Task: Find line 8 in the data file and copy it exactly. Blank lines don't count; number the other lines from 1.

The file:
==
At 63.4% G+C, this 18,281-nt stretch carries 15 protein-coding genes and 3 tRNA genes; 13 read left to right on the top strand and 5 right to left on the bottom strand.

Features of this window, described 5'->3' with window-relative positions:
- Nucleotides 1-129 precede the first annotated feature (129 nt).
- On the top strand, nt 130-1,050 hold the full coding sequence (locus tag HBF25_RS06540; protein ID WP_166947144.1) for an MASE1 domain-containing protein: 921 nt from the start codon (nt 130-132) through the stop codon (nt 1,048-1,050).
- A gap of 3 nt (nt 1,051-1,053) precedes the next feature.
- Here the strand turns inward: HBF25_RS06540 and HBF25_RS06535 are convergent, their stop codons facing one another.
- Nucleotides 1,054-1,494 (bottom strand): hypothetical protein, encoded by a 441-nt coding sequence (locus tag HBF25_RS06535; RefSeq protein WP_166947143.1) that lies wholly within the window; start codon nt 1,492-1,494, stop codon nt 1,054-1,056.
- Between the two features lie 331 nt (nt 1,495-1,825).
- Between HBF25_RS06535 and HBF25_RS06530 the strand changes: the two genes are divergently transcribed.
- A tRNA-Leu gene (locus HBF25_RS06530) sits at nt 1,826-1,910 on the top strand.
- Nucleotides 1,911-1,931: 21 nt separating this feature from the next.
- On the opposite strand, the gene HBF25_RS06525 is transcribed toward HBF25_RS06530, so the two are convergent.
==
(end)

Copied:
- Between the two features lie 331 nt (nt 1,495-1,825).